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Major George E. Preddy Jr
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P-51D-30 Mustang "Cripes A' Mighty", Major George E. Preddy, 328th FS, 252nd FG, Belgium, December 1944,
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Born on February 5th 1919, George E. Preddy Jr grew up in Greenboro, a rapidly expanded and relatively affluent city in North Carolina. Preddy learned to fly at an early age and was smitten, quickly deciding that a career in aviation was for him. At the age of 20 he spent his first summer as a ‘Barnstormer’ – making a living as a stunt pilot by entertaining small crowds at country shows. With aspirations of joining the military, Preddy was faced with the decision of flying with the army or the navy; he opted for the latter but had no fewer than three applications to join the US Navy rejected on physical grounds.

In the summer of 1940, emboldened by the stories of aerial warfare raging across Europe and the Far East, Preddy changed his approach and applied to join the US Army Air Corps. Good news finally came his way – he was accepted, but was told to wait for a vacancy in the training pipeline. Eager to gain some military experience, Preddy joined the National Guard and served with the Coastal Artillery. After beginning his military flying training in April 1941, be graduated only days after the United States entered the Second World War – commissioned as a Second Lieutenant, he was shipped off to Australia to join the 9th Pursuit Squadron of the 49th Pursuit Group. Operating as part of the US Fifth Air Force, Preddy flew P-40s against Japanese forces for six months. His early exploits as a fighter pilot saw him damage two enemy aircraft but in July 1942, he collided with another P-40 during a training mission when the second pilot, 2nd Lt John Suber, became disorientated by the glare of the sun; Preddy was seriously injured but did manage to take to his parachute; Sauber was killed.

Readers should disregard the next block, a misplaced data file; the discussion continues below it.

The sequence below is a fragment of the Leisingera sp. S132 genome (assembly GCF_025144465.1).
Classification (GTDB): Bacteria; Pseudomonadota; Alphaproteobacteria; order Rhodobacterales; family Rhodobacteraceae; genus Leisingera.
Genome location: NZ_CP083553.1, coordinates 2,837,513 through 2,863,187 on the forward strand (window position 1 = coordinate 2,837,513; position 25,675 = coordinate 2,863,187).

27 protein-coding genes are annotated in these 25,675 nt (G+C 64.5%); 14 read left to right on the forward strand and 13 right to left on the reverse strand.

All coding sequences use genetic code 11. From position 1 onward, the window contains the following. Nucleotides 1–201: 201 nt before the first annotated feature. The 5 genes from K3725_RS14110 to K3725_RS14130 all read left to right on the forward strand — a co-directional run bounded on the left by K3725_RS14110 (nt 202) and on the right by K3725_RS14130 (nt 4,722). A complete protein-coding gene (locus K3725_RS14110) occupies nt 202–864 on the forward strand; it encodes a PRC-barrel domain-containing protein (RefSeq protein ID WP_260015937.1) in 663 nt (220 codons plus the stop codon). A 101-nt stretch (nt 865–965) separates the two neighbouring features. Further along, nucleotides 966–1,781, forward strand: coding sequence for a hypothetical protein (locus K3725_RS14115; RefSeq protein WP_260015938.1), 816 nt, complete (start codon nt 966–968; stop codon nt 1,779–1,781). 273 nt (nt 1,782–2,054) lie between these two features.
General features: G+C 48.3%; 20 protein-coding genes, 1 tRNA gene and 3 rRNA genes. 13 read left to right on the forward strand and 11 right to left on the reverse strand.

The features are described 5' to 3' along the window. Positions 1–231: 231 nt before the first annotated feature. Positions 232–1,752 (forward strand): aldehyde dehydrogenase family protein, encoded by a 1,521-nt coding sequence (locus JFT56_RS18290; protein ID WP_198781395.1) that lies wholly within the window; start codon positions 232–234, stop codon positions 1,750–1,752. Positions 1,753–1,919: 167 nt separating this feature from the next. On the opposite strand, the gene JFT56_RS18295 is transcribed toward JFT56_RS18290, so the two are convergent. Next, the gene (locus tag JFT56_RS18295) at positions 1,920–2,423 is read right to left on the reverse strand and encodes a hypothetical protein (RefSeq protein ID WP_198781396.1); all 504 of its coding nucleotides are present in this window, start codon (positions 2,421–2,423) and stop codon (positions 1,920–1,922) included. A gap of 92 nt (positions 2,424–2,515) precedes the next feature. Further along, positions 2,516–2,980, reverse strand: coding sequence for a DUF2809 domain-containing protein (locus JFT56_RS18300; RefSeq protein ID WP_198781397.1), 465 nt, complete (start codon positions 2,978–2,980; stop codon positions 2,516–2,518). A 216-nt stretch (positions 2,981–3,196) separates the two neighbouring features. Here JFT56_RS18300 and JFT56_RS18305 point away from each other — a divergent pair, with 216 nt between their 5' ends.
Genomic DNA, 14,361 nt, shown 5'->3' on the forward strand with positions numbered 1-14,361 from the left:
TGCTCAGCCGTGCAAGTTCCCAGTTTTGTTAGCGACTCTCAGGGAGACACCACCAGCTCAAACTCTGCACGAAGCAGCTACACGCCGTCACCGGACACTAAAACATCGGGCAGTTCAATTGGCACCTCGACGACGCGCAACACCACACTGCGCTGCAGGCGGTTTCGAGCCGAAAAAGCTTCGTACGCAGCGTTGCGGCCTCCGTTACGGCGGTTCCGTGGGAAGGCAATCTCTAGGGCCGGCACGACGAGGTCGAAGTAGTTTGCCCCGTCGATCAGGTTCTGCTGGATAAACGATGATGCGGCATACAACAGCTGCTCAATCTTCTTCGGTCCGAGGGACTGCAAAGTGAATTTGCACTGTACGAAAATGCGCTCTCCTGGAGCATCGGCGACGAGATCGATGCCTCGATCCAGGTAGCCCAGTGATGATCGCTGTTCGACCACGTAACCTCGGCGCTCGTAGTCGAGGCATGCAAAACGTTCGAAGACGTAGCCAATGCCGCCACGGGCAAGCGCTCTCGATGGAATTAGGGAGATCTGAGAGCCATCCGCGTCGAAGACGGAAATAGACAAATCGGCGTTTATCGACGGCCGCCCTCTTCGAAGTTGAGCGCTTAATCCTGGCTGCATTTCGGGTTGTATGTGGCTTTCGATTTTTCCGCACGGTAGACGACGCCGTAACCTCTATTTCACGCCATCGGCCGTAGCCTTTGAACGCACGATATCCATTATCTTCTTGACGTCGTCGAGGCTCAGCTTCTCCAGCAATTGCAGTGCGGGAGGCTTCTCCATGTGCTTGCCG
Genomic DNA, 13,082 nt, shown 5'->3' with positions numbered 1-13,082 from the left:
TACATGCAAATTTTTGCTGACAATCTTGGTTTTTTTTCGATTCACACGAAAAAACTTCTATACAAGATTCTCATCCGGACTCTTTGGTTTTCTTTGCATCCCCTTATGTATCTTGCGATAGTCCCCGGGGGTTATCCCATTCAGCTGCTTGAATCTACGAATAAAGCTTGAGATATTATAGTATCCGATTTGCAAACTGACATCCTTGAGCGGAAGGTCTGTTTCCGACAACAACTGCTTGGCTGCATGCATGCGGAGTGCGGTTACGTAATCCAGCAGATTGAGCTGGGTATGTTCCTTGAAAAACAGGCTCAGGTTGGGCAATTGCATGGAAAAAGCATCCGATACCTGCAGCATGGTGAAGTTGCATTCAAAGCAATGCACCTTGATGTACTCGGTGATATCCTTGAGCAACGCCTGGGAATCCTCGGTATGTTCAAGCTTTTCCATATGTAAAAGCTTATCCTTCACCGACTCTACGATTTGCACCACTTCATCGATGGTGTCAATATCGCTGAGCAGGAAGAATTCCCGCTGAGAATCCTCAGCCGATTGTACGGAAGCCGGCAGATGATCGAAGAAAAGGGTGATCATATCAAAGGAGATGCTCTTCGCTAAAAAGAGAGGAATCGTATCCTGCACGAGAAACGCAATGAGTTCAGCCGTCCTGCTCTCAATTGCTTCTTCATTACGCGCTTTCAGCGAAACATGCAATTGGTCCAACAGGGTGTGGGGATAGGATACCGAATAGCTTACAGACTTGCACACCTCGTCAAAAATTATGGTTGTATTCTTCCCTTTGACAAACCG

After three months recovering in the United States, Preddy was assigned to Hamilton Field at San Pablo Bay, California, where he converted to the P-38 Lightning, an aircraft he spoke very highly of. After a succession of assignments across the United States over several months, Preddy was finally posted back to an operational theatre in July 1943. Now part of the 352nd Fighter Group, Preddy’s unit was posted to RAF Bodney in Norfolk, England. His new unit, equipped with P-47 Thunderbolts, was heavily engaged in bomber escort duties over occupied Europe. After a short period of work up for the new role and theatre, Preddy flew his first combat mission with the 8th Air Force in September; on December 1st, after two years as a qualified fighter pilot, Preddy shot down his first aircraft, a Bf109. Only three weeks later he was recommended for a Distinguished Service Cross after leading three P-47s against six Me-210s who were attacking a lone, damaged B-24. Preddy shot down one German fighter and scattered the rest of the formation, ensuring the B-24’s safe return home. The recommendation was not confirmed, but he instead received the Silver Star.

On January 29th 1944, Preddy shot down a Focke-Wulf FW190 over the French coast but was then hit by AA and forced to parachute into the English Channel. An RAF rescue flying boat was dispatched to recover him, but ran him over after landing, after losing full control in particularly rough seas. PReddy’s injuries were minor and he was soon flying again. By the time the 352nd Fighter Group – now nicknamed ‘The Blue-Nosed Bastards of Bodney’ due to their distinctive livery – converted to P-51s in April 1944, Preddy had shot down a further two enemy aircraft. It was paired up with this wonderful fighter that Preddy would now surge to fame: after scoring his fifth victory on June 20th, a succession of kills followed. On July 18th, Preddy shot down four aircraft in a single day. However, it would be on August 6th that Preddy would be immortalized for his finest hour, and the single greatest air-to-air success of any single P-51.